Getting Rid of Pride
What is pride? The American Heritage Dictionary defines pride as conceit or arrogance; having too high an opinion of oneself; excessively and unpleasantly self-important. No one likes to think of himself as arrogant, but all of us are. The book of Proverbs seems to imply that a prideful person trusts in himself and not in God. Even if God is gracious enough to give us some measure of wisdom, even the wisdom of Solomon is only a speck of dust compared to the depth of God's wisdom which created this universe and holds it together. All true wisdom comes from God (James 1:5), and even if we are highly skilled or talented in some area, this talent or skill also comes from God (Ex. 35:31). We tend to be prideful of what we're good at; we seek to build ourselves up so that others will think highly of us (Prov. 27:2). But whenever we boast in our own accomplishments, we are seeking glory for ourselves and not for God (Prov. 25:27).
Another word for pride is insolence, which is rude and disrespectful. Humility, as defined by Philippians 2, regards others as more important than oneself. A humble person respects what someone else has to say and does not presuppose that his opinion is always the right one. Someone who believes he is always right is arrogant. Only God is always right. Putting oneself above others, therefore, is not only disrespectful and rude, but it is also wrong.
According to Proverbs 14:16, fools are arrogant and careless, and not cautious. This is because they don't take time to think through what someone has said, or to cautiously analyze a situation before taking action. If we naturally trust in our own understanding, we will not even think to pray about each situation and wait for God to give wisdom. Many of us pray before decisions, but then lean on our own understanding instead of waiting for God's wisdom. Many times the wisdom comes through silence as we are in an attitude of prayer and openness to do something we don't want to do. Wisdom is often the opposite of what we naturally want to do! If we are not willing to set aside our own understanding, we will never truly be wise.
How does God feel about our pride? He hates it! It is an abomination to Him (Prov. 6:17; 16:5). He equates evil with pride (Prov. 11:2): “The fear of the Lord is to hate evil; pride and arrogance and the evil way, and the perverted mouth, I hate.” (NASB) God will tear down the house of the proud (Prov. 15:25), and He will not leave the proud unpunished (Prov. 16:5).
What other horrors await the prideful? The prideful will be brought to dishonor (Prov. 11:2; 15:33; 29:23). An example is given to us in Proverbs 25:6-7 when a man claims honor for himself, but is then put lower in front of everyone else. Pride comes before a fall (Prov. 16:18); a haughty person will stumble and be destroyed. He will stir up strife (Prov. 28:25), and people of understanding will see through him (Prov. 28:11).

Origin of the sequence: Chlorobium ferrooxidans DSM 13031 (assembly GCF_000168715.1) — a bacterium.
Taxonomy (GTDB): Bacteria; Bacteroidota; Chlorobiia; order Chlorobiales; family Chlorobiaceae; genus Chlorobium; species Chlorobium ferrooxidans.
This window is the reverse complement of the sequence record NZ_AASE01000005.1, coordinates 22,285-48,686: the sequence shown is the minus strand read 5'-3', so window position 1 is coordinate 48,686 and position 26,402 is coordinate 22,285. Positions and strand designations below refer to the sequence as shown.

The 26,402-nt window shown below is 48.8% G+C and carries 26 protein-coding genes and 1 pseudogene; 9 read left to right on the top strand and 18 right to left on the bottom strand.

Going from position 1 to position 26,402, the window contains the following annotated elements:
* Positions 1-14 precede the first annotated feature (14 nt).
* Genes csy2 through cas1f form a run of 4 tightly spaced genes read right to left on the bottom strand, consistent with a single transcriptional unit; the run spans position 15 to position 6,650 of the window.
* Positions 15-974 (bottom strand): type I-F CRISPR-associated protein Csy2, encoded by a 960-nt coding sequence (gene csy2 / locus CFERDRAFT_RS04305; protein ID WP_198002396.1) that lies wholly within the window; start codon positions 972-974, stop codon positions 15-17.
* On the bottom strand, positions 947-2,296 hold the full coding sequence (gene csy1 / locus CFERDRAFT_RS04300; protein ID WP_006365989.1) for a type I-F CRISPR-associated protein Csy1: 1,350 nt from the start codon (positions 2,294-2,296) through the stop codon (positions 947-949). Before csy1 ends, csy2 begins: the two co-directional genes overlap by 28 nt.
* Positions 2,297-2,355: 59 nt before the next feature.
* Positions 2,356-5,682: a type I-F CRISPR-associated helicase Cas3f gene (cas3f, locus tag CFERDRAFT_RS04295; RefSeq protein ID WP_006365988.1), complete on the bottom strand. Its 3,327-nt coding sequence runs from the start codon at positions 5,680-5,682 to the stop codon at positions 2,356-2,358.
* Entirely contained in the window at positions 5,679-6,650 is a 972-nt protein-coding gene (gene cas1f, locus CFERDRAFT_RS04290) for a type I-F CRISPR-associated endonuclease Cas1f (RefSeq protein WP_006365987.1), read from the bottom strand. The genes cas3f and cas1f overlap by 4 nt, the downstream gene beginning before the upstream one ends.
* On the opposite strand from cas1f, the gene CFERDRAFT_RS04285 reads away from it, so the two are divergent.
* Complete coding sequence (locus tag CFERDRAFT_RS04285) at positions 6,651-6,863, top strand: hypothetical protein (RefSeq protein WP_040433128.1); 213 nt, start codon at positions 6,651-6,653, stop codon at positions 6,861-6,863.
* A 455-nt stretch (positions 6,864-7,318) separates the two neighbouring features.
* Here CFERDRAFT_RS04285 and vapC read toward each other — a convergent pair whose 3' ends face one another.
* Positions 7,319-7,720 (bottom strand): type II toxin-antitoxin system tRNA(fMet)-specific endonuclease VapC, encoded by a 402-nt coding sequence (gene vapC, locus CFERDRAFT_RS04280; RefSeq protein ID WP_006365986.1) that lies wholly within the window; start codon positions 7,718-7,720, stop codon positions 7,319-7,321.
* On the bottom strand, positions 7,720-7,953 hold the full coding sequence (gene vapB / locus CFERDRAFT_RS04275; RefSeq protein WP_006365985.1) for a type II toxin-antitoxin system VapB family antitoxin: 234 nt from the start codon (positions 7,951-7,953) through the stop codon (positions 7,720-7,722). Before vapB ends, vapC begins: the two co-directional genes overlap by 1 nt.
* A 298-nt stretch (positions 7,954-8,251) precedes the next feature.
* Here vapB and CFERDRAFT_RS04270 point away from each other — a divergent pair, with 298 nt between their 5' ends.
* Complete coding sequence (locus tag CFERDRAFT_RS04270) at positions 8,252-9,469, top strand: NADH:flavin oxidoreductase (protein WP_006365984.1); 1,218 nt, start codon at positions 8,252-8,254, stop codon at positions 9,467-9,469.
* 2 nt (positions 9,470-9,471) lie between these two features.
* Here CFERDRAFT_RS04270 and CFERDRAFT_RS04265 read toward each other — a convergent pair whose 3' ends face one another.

“Haughty eyes and a proud heart, the lamp of the wicked, is sin.” (Prov. 21:4) A lamp is something that illumines and guides. God's Word is supposed to be our lamp (Ps. 119:105), not our own understanding of a situation. We are to be guided by God's Word and God's Holy Spirit within us that can lead us to the truth, not by our own prideful heart.
There is more hope for a fool than for a man with a proud heart (Prov. 26:12). The Proverbs fool is hopeless, and everything he does leads ultimately to death (Prov. 16:25). Satan's only vice in heaven was pride, and that was enough to get him thrown out of heaven. Anyone who is prideful in heart is like Satan, who parades like an angel of light, trying to puff himself up.
May we always take pride seriously and repent of it. Let other people praise us (Prov. 27:2), and not our own lips. If we have been foolish in exalting ourselves, let us put our hand to our mouth in silence (Prov. 30:32). If we do boast, let us boast in our weaknesses so that we can always see ourselves in a right perspective before God. The heart is deceitful and desperately wicked – who can know it? (Jer. 17:9) We are not even aware of most of our sin; we don't even want to know it because getting rid of it requires pain (acknowledgment with God in His grief over it) and self-discipline (continually crucifying that sin every day for the rest of our lives.) It is too much work for most of us to be constantly alert and vigilant over sin; but as soon as we are lax about our daily crucifixion of flesh, we will revert back to our prideful, stubborn ways. May God have mercy as we humble ourselves before Him!